One of this country’s brightest young soccer prospects has decided to pledge his international career to Canada.
In a series of posts on its official Twitter account, Canada Soccer confirmed Tuesday that Ballou Tabla will play for the men’s team in its Concacaf Nations League qualifying match against Dominica on Oct. 16 in Toronto, effectively tying him to the Canadian program for good.
Born in Ivory Coast, Tabla, still only 19, moved to Canada as a child and grew up in Montreal. He previously played for Canada at the under-17 and under-20 levels, and was named the Canadian U-17 and U-20 Male Player of the Year in 2014 and 2016.
However, he had yet to be capped by the senior team, despite Canadian soccer officials having multiple talks with the attacking midfielder. The Ivory Coast, his birth nation, also expressed an interest in calling him up, so Tabla’s international future appeared to be up in the air.
That’s no longer the case, though, and locking up Tabla, who plays for FC Barcelona’s B side in Spain’s third division, represents a major get by Canada.
Why is this such a big deal for Canadian soccer? Historically, a lot of players have turned down Canada’s advances when they had other international options – and it didn’t want to let this talented kid slip through its hands.
Tabla signed a three-year deal (with an option for two more years) with Barcelona’s reserve team this past January after a whirlwind stint in MLS. He joined the Montreal Impact’s youth academy in August 2012. He left the club to join CS Panellinios, a local amateur side, before he rejoined the Impact U-18 side in April 2015.
He played with the Impact’s farm club, FC Montreal, in the second-tier USL the following season. Tabla played one MLS campaign with the Impact, scoring two goals and tallying a pair of assists in 21 games (11 as a starter) in 2017.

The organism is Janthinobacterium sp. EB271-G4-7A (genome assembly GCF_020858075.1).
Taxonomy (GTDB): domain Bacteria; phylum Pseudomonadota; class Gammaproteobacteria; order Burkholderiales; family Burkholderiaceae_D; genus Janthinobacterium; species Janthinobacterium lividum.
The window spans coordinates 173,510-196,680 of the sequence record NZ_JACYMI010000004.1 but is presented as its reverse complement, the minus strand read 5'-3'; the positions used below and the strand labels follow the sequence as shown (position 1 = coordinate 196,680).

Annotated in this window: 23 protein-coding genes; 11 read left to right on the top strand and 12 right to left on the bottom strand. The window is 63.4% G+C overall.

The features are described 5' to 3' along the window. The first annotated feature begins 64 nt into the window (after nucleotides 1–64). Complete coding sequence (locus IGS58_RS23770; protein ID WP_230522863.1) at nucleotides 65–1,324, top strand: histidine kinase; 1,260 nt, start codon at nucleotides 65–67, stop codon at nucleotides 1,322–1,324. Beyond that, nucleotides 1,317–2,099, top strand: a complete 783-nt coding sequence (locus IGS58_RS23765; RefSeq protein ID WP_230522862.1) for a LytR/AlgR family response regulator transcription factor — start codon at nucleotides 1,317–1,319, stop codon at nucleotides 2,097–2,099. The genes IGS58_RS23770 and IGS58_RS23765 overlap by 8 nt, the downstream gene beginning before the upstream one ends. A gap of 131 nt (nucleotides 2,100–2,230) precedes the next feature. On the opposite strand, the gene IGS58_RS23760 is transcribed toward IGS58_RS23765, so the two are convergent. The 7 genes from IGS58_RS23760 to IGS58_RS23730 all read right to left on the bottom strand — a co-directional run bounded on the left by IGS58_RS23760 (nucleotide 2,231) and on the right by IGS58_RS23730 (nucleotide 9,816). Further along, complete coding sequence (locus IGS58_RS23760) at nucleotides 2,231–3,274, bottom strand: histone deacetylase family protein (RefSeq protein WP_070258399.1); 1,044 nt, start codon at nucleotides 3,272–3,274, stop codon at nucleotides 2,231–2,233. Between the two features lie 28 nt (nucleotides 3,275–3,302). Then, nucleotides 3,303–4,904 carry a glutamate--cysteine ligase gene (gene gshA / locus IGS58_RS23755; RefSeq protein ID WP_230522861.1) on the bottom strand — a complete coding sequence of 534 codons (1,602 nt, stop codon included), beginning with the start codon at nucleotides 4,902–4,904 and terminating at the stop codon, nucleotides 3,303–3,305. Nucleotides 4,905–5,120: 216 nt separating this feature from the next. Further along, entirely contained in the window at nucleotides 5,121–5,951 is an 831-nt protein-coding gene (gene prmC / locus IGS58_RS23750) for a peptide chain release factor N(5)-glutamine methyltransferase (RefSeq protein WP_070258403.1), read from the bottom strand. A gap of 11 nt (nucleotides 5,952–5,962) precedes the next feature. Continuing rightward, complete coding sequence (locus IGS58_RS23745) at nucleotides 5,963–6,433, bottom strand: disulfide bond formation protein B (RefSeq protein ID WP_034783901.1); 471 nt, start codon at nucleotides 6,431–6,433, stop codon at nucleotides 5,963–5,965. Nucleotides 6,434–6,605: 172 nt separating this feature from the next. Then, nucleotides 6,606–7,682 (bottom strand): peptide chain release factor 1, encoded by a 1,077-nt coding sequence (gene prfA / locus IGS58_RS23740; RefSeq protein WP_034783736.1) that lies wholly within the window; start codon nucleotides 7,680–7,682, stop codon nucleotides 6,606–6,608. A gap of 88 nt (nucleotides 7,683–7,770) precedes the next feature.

Tabla was considered one of the hottest young products in MLS while with Montreal, and he was being tracked by several big clubs in Europe, including Premier League champions Chelsea, Arsenal and Manchester City.
In fact, Tablas caused a stir last summer when the Impact turned down a transfer offer for him. Tabla had been seeking a move to Europe and when he did not show up for practice it was interpreted as an attempt to pressure the Impact to sell him. He later took to social media and posted an apology for his actions on Twitter. Eventually, the Impact came to terms with Barcelona B on a transfer deal.
What makes Tabla so special? He’s quick and nimble, has accelerating speed when the ball is at his feet, and plays with a teenager’s sense of fearlessness.
He became the youngest player in Impact franchise history, at 17 years and 338 days, to play in an MLS game when he debuted last March against the San Jose Earthquakes.
Former Canadian national team manager Octavio Zambrano, who was fired in January, had been trying to convince Tabla to play for Canada, but to no avail.
Zambrano’s successor John Herdman appears to have had greater success, and was no doubt helped by the fact that back in June Canada was announced as co-host of the 2026 FIFA World Cup, alongside Mexico and the United States.